RIM confident of resolving Indian concerns

RIM confident of resolving Indian concerns

New Delhi: BlackBerry-maker Research in Motion (RIM) said on Friday it was confident that India’s security concerns could be resolved to their mutual satisfaction, and said it has consistent global standards for lawful access, which do not include “special deals for specific countries."

Government has threatened to shut off RIM’s encrypted email and instant messaging services unless it gains access to them, in a campaign driven by fears that unmonitored communication puts the country’s security at risk.

In an India customer update obtained by Reuters, the Canadian firm said it sought to address what it said were inaccurate rumours and speculation about a possible ban on its enterprise service.

“RIM and the Indian government have had a variety of constructive discussions over the past several months and we are pleased with the outcomes and progress of these discussions," its statement said.

“There has never been a ban imposed on any BlackBerry service in India and all services continue to be fully available today," it said.

The company said its ongoing discussions with the Indian government are “positive and progressive."

It said its security architecture is the same globally, and the company has no ability to provide customers’ encryption keys.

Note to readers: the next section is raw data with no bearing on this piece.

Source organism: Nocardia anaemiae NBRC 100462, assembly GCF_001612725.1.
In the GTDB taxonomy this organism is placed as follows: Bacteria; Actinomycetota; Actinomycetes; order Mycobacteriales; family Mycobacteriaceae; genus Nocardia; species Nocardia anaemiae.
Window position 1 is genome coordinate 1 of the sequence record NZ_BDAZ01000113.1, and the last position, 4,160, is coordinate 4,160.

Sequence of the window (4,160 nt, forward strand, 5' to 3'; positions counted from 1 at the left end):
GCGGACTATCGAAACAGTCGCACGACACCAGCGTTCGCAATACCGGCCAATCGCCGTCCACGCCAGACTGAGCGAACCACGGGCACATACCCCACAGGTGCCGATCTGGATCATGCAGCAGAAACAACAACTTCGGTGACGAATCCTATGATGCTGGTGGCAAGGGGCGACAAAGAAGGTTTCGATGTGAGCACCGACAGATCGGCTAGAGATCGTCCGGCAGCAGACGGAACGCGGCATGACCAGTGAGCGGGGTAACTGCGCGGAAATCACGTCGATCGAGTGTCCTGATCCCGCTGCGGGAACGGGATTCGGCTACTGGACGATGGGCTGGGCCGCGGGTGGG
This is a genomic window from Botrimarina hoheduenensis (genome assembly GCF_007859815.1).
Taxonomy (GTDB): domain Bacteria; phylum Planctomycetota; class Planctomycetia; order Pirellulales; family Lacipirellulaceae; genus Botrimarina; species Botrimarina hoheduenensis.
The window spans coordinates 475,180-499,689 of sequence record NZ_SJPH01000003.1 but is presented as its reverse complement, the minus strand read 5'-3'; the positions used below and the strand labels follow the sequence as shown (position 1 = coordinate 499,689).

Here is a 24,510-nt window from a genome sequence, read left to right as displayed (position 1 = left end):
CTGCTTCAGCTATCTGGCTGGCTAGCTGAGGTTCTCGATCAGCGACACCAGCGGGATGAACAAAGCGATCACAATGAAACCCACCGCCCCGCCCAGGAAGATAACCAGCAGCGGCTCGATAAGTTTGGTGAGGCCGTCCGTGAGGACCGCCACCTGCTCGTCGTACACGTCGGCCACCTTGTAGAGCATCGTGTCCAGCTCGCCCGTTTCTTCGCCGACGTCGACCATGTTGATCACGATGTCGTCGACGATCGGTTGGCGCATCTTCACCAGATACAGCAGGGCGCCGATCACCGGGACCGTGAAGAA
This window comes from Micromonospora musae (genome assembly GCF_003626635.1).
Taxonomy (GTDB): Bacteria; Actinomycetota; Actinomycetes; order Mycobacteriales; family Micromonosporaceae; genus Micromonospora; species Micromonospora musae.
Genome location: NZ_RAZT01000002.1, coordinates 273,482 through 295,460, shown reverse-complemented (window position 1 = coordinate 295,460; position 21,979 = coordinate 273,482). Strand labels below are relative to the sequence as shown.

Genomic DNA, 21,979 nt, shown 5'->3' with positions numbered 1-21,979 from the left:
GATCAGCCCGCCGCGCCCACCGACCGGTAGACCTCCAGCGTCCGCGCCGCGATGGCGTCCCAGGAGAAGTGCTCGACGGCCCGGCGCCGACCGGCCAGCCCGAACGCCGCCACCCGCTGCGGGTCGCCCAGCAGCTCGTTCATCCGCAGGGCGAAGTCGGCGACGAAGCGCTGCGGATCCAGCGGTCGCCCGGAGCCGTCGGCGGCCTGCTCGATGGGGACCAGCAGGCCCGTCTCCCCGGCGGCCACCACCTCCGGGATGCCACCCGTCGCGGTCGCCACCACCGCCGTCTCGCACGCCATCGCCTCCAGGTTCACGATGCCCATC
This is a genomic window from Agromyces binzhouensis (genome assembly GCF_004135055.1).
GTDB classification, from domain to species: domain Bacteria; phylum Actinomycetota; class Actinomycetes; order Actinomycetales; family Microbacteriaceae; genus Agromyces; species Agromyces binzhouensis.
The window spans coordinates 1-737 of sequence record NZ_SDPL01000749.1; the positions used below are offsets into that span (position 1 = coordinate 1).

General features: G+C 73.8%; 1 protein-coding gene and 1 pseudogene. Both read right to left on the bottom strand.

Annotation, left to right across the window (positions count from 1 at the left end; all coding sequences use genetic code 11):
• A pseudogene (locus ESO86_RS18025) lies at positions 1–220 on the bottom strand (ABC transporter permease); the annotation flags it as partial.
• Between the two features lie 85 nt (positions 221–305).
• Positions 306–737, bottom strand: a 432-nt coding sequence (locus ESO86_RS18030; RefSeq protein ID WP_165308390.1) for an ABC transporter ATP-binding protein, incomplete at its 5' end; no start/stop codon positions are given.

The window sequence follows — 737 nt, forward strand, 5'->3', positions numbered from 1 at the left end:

“We share a common interest in continuing to satisfy the legitimate security needs of corporate and government customers while also acknowledging the equally legitimate need for law enforcement agencies to investigate illegal activities within the globally accepted norms of lawful access practises," it said.

RIM averted a ban in India, the world’s fastest growing mobile market, in August. Late last month New Delhi said RIM had set up an interim arrangement for lawful interception of BlackBerry Messenger services and assured a final solution by the end of January.

A government source had said talks continued over access to enterprise emails.

The company also escaped threatened bans in Saudi Arabia and the United Arab Emirates in October after reaching agreements over access, though RIM hasn’t detailed how it resolved those disputes.

The BlackBerry maker says its system is designed so that only the sponsoring business or organization has the technical capability to grant access to encrypted enterprise email.